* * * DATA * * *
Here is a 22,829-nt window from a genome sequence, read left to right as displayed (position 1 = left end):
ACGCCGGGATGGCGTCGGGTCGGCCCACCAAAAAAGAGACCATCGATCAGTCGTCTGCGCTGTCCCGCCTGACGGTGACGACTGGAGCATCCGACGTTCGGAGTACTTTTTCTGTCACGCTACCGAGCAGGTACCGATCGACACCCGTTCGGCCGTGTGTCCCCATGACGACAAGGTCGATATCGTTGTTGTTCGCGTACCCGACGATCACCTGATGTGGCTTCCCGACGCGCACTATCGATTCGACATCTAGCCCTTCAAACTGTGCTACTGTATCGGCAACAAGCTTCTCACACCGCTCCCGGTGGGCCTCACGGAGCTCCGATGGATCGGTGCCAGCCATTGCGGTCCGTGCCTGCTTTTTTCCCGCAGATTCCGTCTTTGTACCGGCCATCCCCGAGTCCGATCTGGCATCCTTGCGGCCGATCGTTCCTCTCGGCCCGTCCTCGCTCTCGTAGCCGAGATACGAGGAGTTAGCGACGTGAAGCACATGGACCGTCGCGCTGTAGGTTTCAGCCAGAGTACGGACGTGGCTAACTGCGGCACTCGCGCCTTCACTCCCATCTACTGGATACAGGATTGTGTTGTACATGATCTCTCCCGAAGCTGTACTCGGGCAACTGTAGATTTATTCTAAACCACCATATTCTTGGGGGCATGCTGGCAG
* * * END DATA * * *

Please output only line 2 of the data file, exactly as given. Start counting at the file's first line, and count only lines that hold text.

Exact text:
ACGCCGGGATGGCGTCGGGTCGGCCCACCAAAAAAGAGACCATCGATCAGTCGTCTGCGCTGTCCCGCCTGACGGTGACGACTGGAGCATCCGACGTTCGGAGTACTTTTTCTGTCACGCTACCGAGCAGGTACCGATCGACACCCGTTCGGCCGTGTGTCCCCATGACGACAAGGTCGATATCGTTGTTGTTCGCGTACCCGACGATCACCTGATGTGGCTTCCCGACGCGCACTATCGATTCGACATCTAGCCCTTCAAACTGTGCTACTGTATCGGCAACAAGCTTCTCACACCGCTCCCGGTGGGCCTCACGGAGCTCCGATGGATCGGTGCCAGCCATTGCGGTCCGTGCCTGCTTTTTTCCCGCAGATTCCGTCTTTGTACCGGCCATCCCCGAGTCCGATCTGGCATCCTTGCGGCCGATCGTTCCTCTCGGCCCGTCCTCGCTCTCGTAGCCGAGATACGAGGAGTTAGCGACGTGAAGCACATGGACCGTCGCGCTGTAGGTTTCAGCCAGAGTACGGACGTGGCTAACTGCGGCACTCGCGCCTTCACTCCCATCTACTGGATACAGGATTGTGTTGTACATGATCTCTCCCGAAGCTGTACTCGGGCAACTGTAGATTTATTCTAAACCACCATATTCTTGGGGGCATGCTGGCAG